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EU Must Act on Growth in Coal-Based Electricity Imports


By Henry Edwardes-Evans

September 14, 2020 - The EU must level the playing field on imports of unabated coal-based electricity from third countries, industry association Eurelectric said in its annual Power Barometer report Sept. 14.

The report shows a steep growth in electricity imports over the last five years, to over 20 TWh in 2019 from 3 TWh in 2015.

"Due to lax energy and climate regulations, the average CO2 intensity of this imported electricity is two to three times higher" than that produced in Europe, it said.

Clamping down on carbon-intensive electricity imports could involve a border carbon adjustment in the form of a tax. The European Commission is considering inclusion of power- sector emissions in a future EU border carbon mechanism.

"Decarbonizing our own sector while increasingly relying on dirty electricity from third countries is not a credible strategy," Eurelectric Secretary General Kristian Ruby said in a briefing.

Eurelectric data showed average EU carbon intensity of generation of 234 gCO2/kWh versus 500 gCO2/kWh for non-EU export countries, including Russia, Ukraine, Belarus, the western Balkans and Turkey.

European coal-fired generation was declining faster than anticipated, meanwhile, with the association forecasting EU coal generation this year of 387 TWh compared with 618 TWh in 2018.

Nine member states were now coal-free, and 12 more would be so by 2030, including the UK, Spain, France, Italy, Finland, the Netherlands, Denmark, Ireland, Finland, Hungary, Greece and Slovakia, removing two thirds of EU coal capacity.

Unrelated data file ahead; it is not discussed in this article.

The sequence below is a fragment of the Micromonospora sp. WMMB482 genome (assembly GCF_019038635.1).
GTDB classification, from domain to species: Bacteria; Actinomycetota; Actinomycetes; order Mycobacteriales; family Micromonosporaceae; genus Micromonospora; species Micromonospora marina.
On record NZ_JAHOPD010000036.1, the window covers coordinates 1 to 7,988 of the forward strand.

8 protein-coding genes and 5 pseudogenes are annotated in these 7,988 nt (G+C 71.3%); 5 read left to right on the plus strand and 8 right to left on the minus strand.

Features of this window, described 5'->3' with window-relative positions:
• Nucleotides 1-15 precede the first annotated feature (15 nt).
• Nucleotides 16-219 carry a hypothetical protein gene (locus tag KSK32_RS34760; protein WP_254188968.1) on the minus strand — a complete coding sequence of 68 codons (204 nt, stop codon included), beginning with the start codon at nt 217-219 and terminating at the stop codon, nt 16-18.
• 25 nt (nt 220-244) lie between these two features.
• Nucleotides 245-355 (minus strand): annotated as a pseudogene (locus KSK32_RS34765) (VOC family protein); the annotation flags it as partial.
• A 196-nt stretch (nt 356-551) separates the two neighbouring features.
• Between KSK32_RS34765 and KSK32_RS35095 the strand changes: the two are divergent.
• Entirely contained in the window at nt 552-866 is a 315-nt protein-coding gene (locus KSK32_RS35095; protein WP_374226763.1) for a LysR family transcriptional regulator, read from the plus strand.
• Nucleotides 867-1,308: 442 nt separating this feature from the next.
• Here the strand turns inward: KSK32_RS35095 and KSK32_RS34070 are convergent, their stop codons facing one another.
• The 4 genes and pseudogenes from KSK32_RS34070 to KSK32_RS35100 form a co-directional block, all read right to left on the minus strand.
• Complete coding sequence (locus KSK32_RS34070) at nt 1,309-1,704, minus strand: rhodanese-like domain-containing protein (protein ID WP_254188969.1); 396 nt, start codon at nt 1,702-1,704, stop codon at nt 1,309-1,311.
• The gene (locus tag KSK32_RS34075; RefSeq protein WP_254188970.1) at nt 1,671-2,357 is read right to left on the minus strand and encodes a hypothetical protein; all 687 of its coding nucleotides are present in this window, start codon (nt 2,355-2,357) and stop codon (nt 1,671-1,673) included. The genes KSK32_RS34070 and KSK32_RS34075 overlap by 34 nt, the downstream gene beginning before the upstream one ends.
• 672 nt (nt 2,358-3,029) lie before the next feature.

While renewables' growth was impressive, reaching 34% of the generation mix last year, to reach 60% by 2030 a major acceleration in wind and solar additions is needed, the association said.

"During 2010-2019, the EU27 +UK installed on average 12 GW of wind capacity every year. New installations must reach 17 GW per year for the next decade to reach 60% renewables by 2030," it said.

For solar the challenge was greater – from 11 GW/year over 2010-19 to 23 GW/year to reach a 60% mix target.

The wider context was the need to speed up electrification of the EU's economy, Ruby said, with decarbonization of transport proving to be particularly difficult.

"The EU's 250,000 electric vehicle charge points need to grow to at least a million by 2025, probably more," he said.

Electricity represented 22% of direct energy consumption in the EU, increasing by only two percentage points since 2010, Ruby said.

To get on a trajectory for net zero, electricity's share needed to reach at least 33% by 2030.

"In the building sector, a massive deployment of heat pumps is needed to achieve the EU's decarbonization and energy efficiency objectives," the report said.